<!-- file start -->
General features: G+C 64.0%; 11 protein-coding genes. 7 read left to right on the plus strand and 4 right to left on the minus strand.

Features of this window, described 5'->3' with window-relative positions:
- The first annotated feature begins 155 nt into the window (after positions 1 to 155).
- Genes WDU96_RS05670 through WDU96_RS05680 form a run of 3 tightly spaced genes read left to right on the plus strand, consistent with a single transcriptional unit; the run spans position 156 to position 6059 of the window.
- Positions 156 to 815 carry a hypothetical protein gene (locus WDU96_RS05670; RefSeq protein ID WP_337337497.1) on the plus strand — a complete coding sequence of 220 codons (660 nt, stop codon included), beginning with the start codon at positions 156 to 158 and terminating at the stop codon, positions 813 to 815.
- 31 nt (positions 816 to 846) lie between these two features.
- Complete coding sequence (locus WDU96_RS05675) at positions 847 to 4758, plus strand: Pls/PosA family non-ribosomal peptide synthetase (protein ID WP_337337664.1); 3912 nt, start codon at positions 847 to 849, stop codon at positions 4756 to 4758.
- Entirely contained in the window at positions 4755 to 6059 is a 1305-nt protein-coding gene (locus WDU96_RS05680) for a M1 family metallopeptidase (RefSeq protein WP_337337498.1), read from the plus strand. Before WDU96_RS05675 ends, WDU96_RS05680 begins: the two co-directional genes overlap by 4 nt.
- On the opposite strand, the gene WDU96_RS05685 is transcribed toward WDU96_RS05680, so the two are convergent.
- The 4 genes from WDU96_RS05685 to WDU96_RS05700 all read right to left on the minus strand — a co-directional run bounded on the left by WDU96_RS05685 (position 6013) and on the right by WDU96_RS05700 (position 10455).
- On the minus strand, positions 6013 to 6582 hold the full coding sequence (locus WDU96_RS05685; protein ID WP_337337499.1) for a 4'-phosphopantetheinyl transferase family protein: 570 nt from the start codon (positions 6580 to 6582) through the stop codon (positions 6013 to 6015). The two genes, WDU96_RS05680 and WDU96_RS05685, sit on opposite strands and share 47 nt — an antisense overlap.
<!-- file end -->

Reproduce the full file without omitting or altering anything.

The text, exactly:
General features: G+C 64.0%; 11 protein-coding genes. 7 read left to right on the plus strand and 4 right to left on the minus strand.

Features of this window, described 5'->3' with window-relative positions:
- The first annotated feature begins 155 nt into the window (after positions 1 to 155).
- Genes WDU96_RS05670 through WDU96_RS05680 form a run of 3 tightly spaced genes read left to right on the plus strand, consistent with a single transcriptional unit; the run spans position 156 to position 6059 of the window.
- Positions 156 to 815 carry a hypothetical protein gene (locus WDU96_RS05670; RefSeq protein ID WP_337337497.1) on the plus strand — a complete coding sequence of 220 codons (660 nt, stop codon included), beginning with the start codon at positions 156 to 158 and terminating at the stop codon, positions 813 to 815.
- 31 nt (positions 816 to 846) lie between these two features.
- Complete coding sequence (locus WDU96_RS05675) at positions 847 to 4758, plus strand: Pls/PosA family non-ribosomal peptide synthetase (protein ID WP_337337664.1); 3912 nt, start codon at positions 847 to 849, stop codon at positions 4756 to 4758.
- Entirely contained in the window at positions 4755 to 6059 is a 1305-nt protein-coding gene (locus WDU96_RS05680) for a M1 family metallopeptidase (RefSeq protein WP_337337498.1), read from the plus strand. Before WDU96_RS05675 ends, WDU96_RS05680 begins: the two co-directional genes overlap by 4 nt.
- On the opposite strand, the gene WDU96_RS05685 is transcribed toward WDU96_RS05680, so the two are convergent.
- The 4 genes from WDU96_RS05685 to WDU96_RS05700 all read right to left on the minus strand — a co-directional run bounded on the left by WDU96_RS05685 (position 6013) and on the right by WDU96_RS05700 (position 10455).
- On the minus strand, positions 6013 to 6582 hold the full coding sequence (locus WDU96_RS05685; protein ID WP_337337499.1) for a 4'-phosphopantetheinyl transferase family protein: 570 nt from the start codon (positions 6580 to 6582) through the stop codon (positions 6013 to 6015). The two genes, WDU96_RS05680 and WDU96_RS05685, sit on opposite strands and share 47 nt — an antisense overlap.